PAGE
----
Copyright © 2011 Trumpet Ministries, Inc. All rights reserved.

Scripture taken from THE HOLY BIBLE, NEW INTERNATIONAL VERSION®, NIV® Copyright © 1973, 1978, 1984, 2011 by Biblica, Inc.™ Used by permission. All rights reserved worldwide.

I want to know Christ and the power of his resurrection and the fellowship of sharing in his sufferings, becoming like him in his death. (Philippians 3:10)

There is a baptism with the Holy Spirit. Then there is a baptism with fire.

“I baptize you with water for repentance. But after me will come one who is more powerful than I, whose sandals I am not fit to carry. He will baptize you with the Holy Spirit and with fire. His winnowing fork is in his hand, and he will clear his threshing floor, gathering his wheat into the barn and burning up the chaff with unquenchable fire.” (Matthew 3:11,12)

I am writing this brief article because I believe a time of trouble is coming to the United States. We must arm ourselves with the recognition that suffering is a necessary part of our redemption. If we hold steady in faith and trust in God, we will be delivered from sin.

Therefore, since Christ suffered in his body, arm yourselves also with the same attitude, because he who has suffered in his body is done with sin. As a result, he does not live the rest of his earthly life for evil human desires, but rather for the will of God. (I Peter 4:1,2)

Each of us must be baptized with fire if we are to be of any use to God and man. If we hold steady during our trial we yet shall see the Glory of God.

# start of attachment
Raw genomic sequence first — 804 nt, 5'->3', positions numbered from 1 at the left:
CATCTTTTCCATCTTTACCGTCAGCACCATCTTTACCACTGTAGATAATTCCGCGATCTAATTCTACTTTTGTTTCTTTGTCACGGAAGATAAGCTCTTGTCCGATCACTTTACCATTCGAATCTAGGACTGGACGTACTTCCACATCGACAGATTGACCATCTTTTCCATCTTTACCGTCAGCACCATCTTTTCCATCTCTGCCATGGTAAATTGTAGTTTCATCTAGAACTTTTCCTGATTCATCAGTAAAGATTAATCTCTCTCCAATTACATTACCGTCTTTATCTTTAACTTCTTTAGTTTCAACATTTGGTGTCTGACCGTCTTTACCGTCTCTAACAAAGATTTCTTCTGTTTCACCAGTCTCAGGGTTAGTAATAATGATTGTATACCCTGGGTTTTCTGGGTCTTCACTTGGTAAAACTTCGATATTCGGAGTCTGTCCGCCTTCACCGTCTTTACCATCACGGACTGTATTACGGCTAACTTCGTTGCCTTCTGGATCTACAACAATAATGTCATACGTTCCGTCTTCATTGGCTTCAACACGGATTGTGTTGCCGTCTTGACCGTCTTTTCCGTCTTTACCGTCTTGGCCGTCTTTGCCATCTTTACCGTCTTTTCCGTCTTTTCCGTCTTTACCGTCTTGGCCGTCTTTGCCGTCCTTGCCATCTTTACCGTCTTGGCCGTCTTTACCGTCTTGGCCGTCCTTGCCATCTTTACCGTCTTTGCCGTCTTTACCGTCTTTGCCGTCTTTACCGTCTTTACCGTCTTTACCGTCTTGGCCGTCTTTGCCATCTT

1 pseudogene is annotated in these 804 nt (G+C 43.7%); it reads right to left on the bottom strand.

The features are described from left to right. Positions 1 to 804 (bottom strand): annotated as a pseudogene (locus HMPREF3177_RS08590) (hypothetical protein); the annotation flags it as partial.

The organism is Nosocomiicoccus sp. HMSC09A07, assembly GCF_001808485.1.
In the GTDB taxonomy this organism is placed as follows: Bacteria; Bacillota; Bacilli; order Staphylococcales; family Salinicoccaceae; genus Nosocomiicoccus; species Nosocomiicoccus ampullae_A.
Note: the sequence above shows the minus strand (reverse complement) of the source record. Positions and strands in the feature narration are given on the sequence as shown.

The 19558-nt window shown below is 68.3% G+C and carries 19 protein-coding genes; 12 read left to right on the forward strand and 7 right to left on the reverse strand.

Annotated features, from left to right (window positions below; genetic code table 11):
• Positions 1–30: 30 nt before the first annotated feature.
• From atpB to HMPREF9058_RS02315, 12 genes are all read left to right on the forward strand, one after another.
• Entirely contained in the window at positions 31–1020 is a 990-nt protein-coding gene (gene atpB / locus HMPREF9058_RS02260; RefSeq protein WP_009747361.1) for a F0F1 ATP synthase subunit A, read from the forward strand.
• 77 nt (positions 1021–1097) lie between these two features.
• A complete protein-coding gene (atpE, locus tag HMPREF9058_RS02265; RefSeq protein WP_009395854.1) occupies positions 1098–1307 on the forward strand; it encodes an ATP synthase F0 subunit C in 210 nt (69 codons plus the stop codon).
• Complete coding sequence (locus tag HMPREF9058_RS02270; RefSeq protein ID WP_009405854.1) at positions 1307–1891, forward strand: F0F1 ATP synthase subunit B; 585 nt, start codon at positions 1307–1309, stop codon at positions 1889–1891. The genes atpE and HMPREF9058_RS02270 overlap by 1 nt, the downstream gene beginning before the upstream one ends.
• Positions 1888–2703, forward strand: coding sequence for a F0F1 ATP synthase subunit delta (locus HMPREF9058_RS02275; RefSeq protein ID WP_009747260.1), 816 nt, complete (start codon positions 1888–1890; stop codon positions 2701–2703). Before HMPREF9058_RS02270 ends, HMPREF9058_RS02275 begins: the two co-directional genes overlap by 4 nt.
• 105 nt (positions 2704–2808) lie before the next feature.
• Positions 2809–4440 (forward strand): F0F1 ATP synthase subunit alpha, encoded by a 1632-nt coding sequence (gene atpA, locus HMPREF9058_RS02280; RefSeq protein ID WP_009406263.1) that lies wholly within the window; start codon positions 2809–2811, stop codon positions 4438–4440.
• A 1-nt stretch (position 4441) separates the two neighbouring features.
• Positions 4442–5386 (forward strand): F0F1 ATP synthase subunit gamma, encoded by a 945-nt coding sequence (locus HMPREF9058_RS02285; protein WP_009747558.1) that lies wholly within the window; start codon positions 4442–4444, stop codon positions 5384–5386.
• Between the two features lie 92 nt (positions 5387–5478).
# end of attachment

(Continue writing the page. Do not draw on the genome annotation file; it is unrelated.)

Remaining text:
The fiery trials of the saints can be severe indeed. They remind us of Job and what he endured in order to come to know the God of the house of God.

Dear friends, do not be surprised at the painful trial you are suffering, as though something strange were happening to you. (I Peter 4:12)

Notice also:

But who can endure the day of his coming? Who can stand when he appears? For he will be like a refiner’s fire or a launderer’s soap. He will sit as a refiner and purifier of silver; he will purify the Levites and refine them like gold and silver. Then the LORD will have men who will bring offerings in righteousness, and the offerings of Judah and Jerusalem will be acceptable to the LORD, as in days gone by, as in former years. (Malachi 3:2-4)

The reason for the fiery trial is given in the passage above: “Then the LORD will have men who will bring offerings in righteousness, and the offerings of Judah and Jerusalem will be acceptable to the LORD.”

No individual enjoys suffering or desires to suffer. He would be mentally or emotionally ill if he did. But suffering plays an important role in preparing the saint for fellowship with Christ and God. Why is this? It is because the sufferings of the cross destroy the major wall between us and God. That wall is self-centeredness.

The sufferings of the cross consist of the deferral of our most intense desires or the compelling of us to continue in situations that are not of our choosing. These imprisonments may last for many years. But they destroy out of us our self-will, self-love, self-centeredness — those traits that prevent us from entering rest in God’s will.

This is how Job changed. He began as a righteous man, a religious man. When his trial was completed, He had seen God and had come to know God in a much greater way.

We Christians suffer through life the same as non-Christians. Many are the afflictions of the righteous. This world in which we are endeavoring to please God is the valley of the shadow of death. These pains and frustrations accompany life on the earth.